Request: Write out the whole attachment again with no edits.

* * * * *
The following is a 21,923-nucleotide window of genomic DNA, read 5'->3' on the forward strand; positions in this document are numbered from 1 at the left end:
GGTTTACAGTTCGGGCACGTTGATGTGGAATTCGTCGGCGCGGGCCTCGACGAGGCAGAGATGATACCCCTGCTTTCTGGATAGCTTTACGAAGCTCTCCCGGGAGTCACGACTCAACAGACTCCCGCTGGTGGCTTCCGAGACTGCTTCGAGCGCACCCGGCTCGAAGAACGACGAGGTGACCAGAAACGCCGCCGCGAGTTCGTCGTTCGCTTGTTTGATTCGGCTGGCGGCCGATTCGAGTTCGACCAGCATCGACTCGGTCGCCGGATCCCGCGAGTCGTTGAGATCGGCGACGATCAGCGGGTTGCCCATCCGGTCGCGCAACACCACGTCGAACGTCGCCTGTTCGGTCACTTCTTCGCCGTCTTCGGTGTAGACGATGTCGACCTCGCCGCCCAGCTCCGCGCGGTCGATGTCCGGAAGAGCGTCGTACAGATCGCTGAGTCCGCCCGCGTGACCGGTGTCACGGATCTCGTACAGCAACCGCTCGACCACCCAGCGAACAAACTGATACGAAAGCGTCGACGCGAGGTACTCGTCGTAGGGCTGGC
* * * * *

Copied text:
The following is a 21,923-nucleotide window of genomic DNA, read 5'->3' on the forward strand; positions in this document are numbered from 1 at the left end:
GGTTTACAGTTCGGGCACGTTGATGTGGAATTCGTCGGCGCGGGCCTCGACGAGGCAGAGATGATACCCCTGCTTTCTGGATAGCTTTACGAAGCTCTCCCGGGAGTCACGACTCAACAGACTCCCGCTGGTGGCTTCCGAGACTGCTTCGAGCGCACCCGGCTCGAAGAACGACGAGGTGACCAGAAACGCCGCCGCGAGTTCGTCGTTCGCTTGTTTGATTCGGCTGGCGGCCGATTCGAGTTCGACCAGCATCGACTCGGTCGCCGGATCCCGCGAGTCGTTGAGATCGGCGACGATCAGCGGGTTGCCCATCCGGTCGCGCAACACCACGTCGAACGTCGCCTGTTCGGTCACTTCTTCGCCGTCTTCGGTGTAGACGATGTCGACCTCGCCGCCCAGCTCCGCGCGGTCGATGTCCGGAAGAGCGTCGTACAGATCGCTGAGTCCGCCCGCGTGACCGGTGTCACGGATCTCGTACAGCAACCGCTCGACCACCCAGCGAACAAACTGATACGAAAGCGTCGACGCGAGGTACTCGTCGTAGGGCTGGC